Join for FREE
It only takes a minute!
Magnifying the passion for nature. Zeiss Victory Harpia 95. New!

Welcome to BirdForum.
BirdForum is the net's largest birding community, dedicated to wild birds and birding, and is absolutely FREE! You are most welcome to register for an account, which allows you to take part in lively discussions in the forum, post your pictures in the gallery and more.

Personal tools
£100 Cashback on Opticron DBA VHD Binoculars. Click to find out more.
Main Categories

Common Tern

From Opus

Sterna hirundo

Contents

[edit] Identification

Medium-sized tern
32–39 cm (12½-15¼ in)
Ws. 70-80 cm

  • Thin, sharp bill
    • Red with dark tip
  • Red legs
    • Relatively long
  • Wingtips extend to tail

[edit] Similar Species

Common tern is on the left, Arctic on the rightPhoto by Steve G
Common tern is on the left, Arctic on the right
Photo by Steve G

Most readily confused within its range with the similar Arctic Tern and Roseate Tern.

Both Arctic and Roseate Terns have wingtips that don't reach tail tip on standing bird (unless the tails streamers have broken off).
Roseate tern is paler with shorter wings.

On the ground the short legs of Arctic terns give them a somewhat huddled look whilst the tail feathers in summer birds extends well beyond the folded wings. Common stand taller and the tail feathers don't extend past the primaries.
On flying birds the wing of Arctic when seen against the light is really quite translucent whereas in Common only the inner primaries are translucent. Common Terns have a black wedge or notch effect on the upper outer 5/6 primaries which is absent in Arctic and the trailing black edge of the primaries is narrower and neater in Arctic.
I find the easiest way to separate them in Summer is by the fact that Arctics have a very buoyant bouncy flight and are more compact in the head and neck coupled with the long tail giving the impression that the wings are well-forward on the body whereas Common Terns seem to have their wings more to the centre of the bird. The real clincher however is the beak - Common Tern has a fairly long somewhat decurved orange-red beak with a clear black tip whilst Arctic terns have a shorter solid blood-red beak (and are more likely to draw blood when you invade the nesting colony!!)

JuvenilePhoto by MacswedeThe Kalloni salt works, Lesvos, Greece July 2010
Juvenile
Photo by Macswede
The Kalloni salt works, Lesvos, Greece July 2010

On real close ups, look for the color at the crescent under the eye: black in Arctic Tern, white in Common, creating different impressions on completeness of the mask.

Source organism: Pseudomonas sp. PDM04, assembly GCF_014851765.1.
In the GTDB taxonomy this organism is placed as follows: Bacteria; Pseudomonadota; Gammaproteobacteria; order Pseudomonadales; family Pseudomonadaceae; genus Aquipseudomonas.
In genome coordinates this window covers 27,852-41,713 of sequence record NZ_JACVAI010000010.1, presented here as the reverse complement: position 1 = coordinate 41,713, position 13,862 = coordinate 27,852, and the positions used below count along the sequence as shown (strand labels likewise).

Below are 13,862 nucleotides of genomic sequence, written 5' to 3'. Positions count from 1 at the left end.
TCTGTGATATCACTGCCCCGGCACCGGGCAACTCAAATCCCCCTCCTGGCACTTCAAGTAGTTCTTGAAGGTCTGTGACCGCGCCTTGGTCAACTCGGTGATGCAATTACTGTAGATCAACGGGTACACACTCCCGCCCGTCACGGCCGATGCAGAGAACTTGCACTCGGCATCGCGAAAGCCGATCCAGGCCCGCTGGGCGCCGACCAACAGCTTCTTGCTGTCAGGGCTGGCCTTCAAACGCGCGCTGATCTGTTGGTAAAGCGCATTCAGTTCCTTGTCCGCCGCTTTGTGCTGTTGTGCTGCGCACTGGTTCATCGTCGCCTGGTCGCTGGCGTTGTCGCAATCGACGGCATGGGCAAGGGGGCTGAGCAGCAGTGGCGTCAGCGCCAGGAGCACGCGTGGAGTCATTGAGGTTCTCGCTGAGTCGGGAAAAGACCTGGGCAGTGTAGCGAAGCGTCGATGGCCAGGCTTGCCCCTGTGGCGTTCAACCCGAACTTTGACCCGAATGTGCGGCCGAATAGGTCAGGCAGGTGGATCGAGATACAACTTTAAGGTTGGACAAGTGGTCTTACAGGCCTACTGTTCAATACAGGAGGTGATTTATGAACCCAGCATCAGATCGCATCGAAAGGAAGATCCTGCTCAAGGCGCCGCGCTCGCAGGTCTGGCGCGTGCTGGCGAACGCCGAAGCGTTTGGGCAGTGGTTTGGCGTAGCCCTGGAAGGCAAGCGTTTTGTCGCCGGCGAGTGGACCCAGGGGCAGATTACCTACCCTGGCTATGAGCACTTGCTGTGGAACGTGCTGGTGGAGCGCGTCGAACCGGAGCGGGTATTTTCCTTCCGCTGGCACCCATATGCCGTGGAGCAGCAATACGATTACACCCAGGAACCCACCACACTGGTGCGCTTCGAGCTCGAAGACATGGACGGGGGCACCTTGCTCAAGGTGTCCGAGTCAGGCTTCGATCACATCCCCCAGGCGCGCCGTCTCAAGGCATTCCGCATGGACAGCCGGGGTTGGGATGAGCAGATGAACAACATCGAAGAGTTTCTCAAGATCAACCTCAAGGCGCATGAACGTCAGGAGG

[edit] Distribution

This bird has a circumpolar distribution breeding in temperate and sub-arctic regions of Europe, Asia and east and central North America. It is strongly migratory, wintering in the subtropical and tropical oceans. It is sometimes known as the sea swallow.

[edit] Taxonomy

A seabird of the tern family Sternidae.

[edit] Subspecies

There are 4 subspecies[1]:

  • S. h. hirundo:
  • S. h. minussensis:
  • S. h. tibetana:
  • S. h. longipennis:

[edit] Habitat

This species breeds in colonies on coasts and islands and often inland on suitable freshwater lakes. This latter practice is assisted by the provision of floating "tern rafts" to give a safe breeding area.

[edit] Behaviour

[edit] Diet

Like all Sterna terns, the Common Tern feeds by plunge-diving for fish, from either the sea or freshwater lakes and large rivers. It usually dives directly, and not from the "stepped-hover" favoured by Arctic Tern. The offering of fish by the male to the female is part of the courtship display. Common Terns are known to reach an age of 23 years or more on occasion.

[edit] Breeding

Lays two to four eggs. Like many white terns, it is very defensive of its nest and young and will attack humans and other large predators, but unlike the more aggressive Arctic Tern rarely hits the intruder, usually swerving off at the last moment.

[edit] Vocalisation


Listen in an external program

[edit] References

  1. Clements, J. F., T. S. Schulenberg, M. J. Iliff, D. Roberson, T. A. Fredericks, B. L. Sullivan, and C. L. Wood. 2016. The eBird/Clements checklist of birds of the world: v2016, with updates to August 2016. Downloaded from http://www.birds.cornell.edu/clementschecklist/download/
  2. BF Member observations
  3. Birdforum thread discussing separation of Common vs Arctic Terns and mentioning eye crescent in post 12

[edit] External Links


Advertisement


Fatbirder's Top 1000 Birding Websites

Help support BirdForum

Page generated in 0.20547891 seconds with 6 queries
All times are GMT. The time now is 11:49.